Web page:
J. Rudi Strickler’s work in imaging microscopic aquatic zooplankters as they navigate and manipulate their watery habitats has reversed previous scholarship that asserted the tiny creatures survived by chance encounters.
His research proved the tiny transparent relatives of shrimp, which populate both the sea and freshwater by the sextillions, act selectively in choosing their food, avoiding predators, and successfully pursuing a mate. It has redirected the course of inquiry in the field.
Strickler, a UWM and Shaw Distinguished Professor of biological sciences, has accomplished much of the work with the aid of high-speed video with optical systems he often has designed himself. His savvy use of laser beams, animated GIFs files and high-magnification equipment has allowed him to track and compare the behavior of copepods, the main constituent of zooplankton.
In 2000, the National Science Foundation recognized Strickler in its bound report, “50 Years of Ocean Discovery,” citing his research on zooplankton as one of four landmark achievements in biological oceanography. Nine years later, he was recognized by the American Society of Limnology and Oceanography (ASLO) with the John Martin Award for research published in 1981 with Mimi Koehl, a professor at the University of California, Berkeley. The award is reserved for papers at least 10 years old that have led to fundamental shifts in subsequent research.
Tanaka M, Genin A., Lopes RM, Strickler JR, Yamazaki H. 2019. “Biased measurements by stationary turbidity‐fluorescence instruments due to phototactic zooplankton behavior.” Limnology & Oceanography: Methods doi.org/10.1002/lom3.10328.
Fashingbauer MC, Tuttle LJ, Robinson HE, Strickler JR, Hartline DK, Lenz PH. 2019. “Predatory posture and performance in a precocious larval fish targeting evasive copepods.” Journal of Experimental Biology 222, jeb191411.doi:10.1242/jeb.191411.
Uttieri M, Nihongi A, Hinow P, Motschman J, Jiang H, Alcaraz M, Strickler JR. 2019. “Copepod manipulation of oil droplet size distribution.” Scientific Reports 9: 547.
Robinson HE, J. Strickler JR, Henderson MJ, Hartline DK, Lenz PH. 2019. “Predation strategies of larval clownfish capturing evasive copepod prey.” Marine Ecology Progress Series 614: 125-146.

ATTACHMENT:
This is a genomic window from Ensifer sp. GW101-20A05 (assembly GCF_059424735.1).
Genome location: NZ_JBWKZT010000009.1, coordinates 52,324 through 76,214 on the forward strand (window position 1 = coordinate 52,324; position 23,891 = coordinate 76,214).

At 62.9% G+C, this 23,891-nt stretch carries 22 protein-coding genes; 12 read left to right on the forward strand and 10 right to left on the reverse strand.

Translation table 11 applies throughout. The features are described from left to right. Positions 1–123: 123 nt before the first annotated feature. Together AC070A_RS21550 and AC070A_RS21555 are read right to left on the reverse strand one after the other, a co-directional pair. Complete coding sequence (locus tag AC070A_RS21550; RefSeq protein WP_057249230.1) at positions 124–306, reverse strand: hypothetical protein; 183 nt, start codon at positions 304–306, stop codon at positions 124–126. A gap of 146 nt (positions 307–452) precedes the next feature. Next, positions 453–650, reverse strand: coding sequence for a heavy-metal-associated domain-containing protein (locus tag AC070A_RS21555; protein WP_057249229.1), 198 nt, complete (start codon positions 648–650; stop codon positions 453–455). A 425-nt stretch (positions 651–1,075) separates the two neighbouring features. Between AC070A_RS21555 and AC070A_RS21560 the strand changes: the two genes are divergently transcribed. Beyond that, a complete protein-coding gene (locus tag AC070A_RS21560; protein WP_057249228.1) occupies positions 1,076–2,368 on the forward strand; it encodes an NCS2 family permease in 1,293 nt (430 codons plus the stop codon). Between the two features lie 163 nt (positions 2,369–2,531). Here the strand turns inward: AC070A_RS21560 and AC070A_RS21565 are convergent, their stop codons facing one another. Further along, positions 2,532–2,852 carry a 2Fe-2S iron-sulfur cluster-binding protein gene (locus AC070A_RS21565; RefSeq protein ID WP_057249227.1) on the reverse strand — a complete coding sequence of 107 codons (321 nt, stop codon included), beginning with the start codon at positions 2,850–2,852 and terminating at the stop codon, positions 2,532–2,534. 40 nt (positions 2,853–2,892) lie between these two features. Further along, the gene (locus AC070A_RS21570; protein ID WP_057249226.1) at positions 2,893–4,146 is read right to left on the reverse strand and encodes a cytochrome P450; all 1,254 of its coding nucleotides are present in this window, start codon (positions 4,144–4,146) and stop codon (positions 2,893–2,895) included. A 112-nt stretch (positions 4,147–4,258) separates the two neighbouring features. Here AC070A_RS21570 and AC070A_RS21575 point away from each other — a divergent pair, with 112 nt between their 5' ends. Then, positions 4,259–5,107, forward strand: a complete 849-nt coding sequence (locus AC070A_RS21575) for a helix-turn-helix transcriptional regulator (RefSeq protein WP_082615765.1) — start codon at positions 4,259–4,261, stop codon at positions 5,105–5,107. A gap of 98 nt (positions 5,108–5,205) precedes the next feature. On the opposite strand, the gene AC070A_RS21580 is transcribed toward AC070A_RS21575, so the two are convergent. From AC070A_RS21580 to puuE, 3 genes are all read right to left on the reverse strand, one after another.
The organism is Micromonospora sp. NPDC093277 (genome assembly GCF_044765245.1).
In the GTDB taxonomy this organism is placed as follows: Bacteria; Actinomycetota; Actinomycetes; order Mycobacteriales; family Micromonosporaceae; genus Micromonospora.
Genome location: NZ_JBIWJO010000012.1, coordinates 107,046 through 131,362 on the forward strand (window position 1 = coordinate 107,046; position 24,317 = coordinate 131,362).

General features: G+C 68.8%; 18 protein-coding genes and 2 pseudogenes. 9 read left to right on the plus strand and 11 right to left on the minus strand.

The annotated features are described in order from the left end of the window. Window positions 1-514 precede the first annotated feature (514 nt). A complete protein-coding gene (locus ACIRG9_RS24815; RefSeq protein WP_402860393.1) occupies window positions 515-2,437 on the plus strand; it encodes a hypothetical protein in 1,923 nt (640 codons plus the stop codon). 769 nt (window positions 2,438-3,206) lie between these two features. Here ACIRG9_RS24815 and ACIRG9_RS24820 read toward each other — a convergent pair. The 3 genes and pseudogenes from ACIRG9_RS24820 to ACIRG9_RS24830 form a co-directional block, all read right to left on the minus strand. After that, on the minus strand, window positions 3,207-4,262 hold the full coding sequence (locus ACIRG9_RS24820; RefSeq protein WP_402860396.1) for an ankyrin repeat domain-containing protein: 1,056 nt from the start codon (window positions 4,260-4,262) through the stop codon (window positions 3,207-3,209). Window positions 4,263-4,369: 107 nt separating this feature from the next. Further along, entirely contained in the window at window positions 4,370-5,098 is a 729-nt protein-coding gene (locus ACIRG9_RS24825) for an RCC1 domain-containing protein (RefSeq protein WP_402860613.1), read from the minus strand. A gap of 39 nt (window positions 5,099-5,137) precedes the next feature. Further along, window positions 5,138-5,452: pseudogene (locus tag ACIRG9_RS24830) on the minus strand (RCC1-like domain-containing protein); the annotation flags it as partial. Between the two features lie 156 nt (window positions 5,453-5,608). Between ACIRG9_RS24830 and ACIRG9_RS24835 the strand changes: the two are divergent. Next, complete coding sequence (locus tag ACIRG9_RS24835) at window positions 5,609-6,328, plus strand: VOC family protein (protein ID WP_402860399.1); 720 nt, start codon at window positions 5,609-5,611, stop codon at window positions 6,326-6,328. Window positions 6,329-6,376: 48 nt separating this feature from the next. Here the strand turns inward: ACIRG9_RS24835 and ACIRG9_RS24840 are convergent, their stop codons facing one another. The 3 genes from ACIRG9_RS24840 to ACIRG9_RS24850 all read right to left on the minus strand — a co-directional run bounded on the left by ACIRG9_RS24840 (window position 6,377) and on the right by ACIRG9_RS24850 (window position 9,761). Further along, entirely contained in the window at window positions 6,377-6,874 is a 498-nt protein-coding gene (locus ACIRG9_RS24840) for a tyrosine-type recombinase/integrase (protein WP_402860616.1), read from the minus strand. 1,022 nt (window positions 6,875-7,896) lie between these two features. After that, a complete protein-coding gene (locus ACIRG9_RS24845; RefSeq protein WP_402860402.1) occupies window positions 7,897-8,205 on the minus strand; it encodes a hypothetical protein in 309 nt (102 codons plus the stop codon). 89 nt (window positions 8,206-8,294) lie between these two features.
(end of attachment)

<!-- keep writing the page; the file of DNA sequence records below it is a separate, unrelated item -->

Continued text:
Tuttle LJ, Robinson HE, Takagi D, Strickler JR, Lenz PH, Hartline DK. 2019. Going with the flow: hydrodynamic cues trigger directed escapes from a stalking predator. Journal of The Royal Society Interface 16: 20180776.
Hinow, P., Strickler, J. R. and Yen, J. 2017. “Olfaction in a viscous environment: The ‘color’ of sexual smells in Temora longicornis.” The Science of Nature (2017) 104: 46. doi:10.1007/s00114-017-1465-5.
Buskey, E. J., Strickler, J. R., Bradley, C. J., Hartline, D.K. and Lenz, P. H. 2017. “Escapes in copepods: comparison between myelinate and amyelinate species.” Journal of Experimental Biology 220: 754-758; doi: 10.1242/jeb.148304
Gerritsen, J. and J.R. Strickler. 1977. “Encounter probabilities and community structure in zooplankton: A mathematical model.” Journal of the Fisheries Research Board of Canada 34, 73-82.
Koehl, M.A.R. and J.R. Strickler. 1981. “Copepod feeding currents: Food capture at low Reynolds number.” Limnology and Oceanography 26, 1062-1073.
Drenner, R.W., J.R. Strickler and W.J. O’Brien. 1978. “Capture probability: The role of zooplankter escape in the selective feeding of planktivorous fish.” Journal of the Fisheries Research Board of Canada 35, 1370-1373.
Lovern, S.B., J.R. Strickler and R. Klaper. 2007. “Behavioral and Physiological Changes in Daphnia magna when Exposed to Nanoparticle Suspensions (Titanium Dioxide, Nano-C60, and C60HxC70Hx).” Journal of Environmental Science & Technology 41: 4465-4470
Strickler, J.R. 1982. “Calanoid copepods, feeding currents, and the role of gravity.” Science 218, 158-160.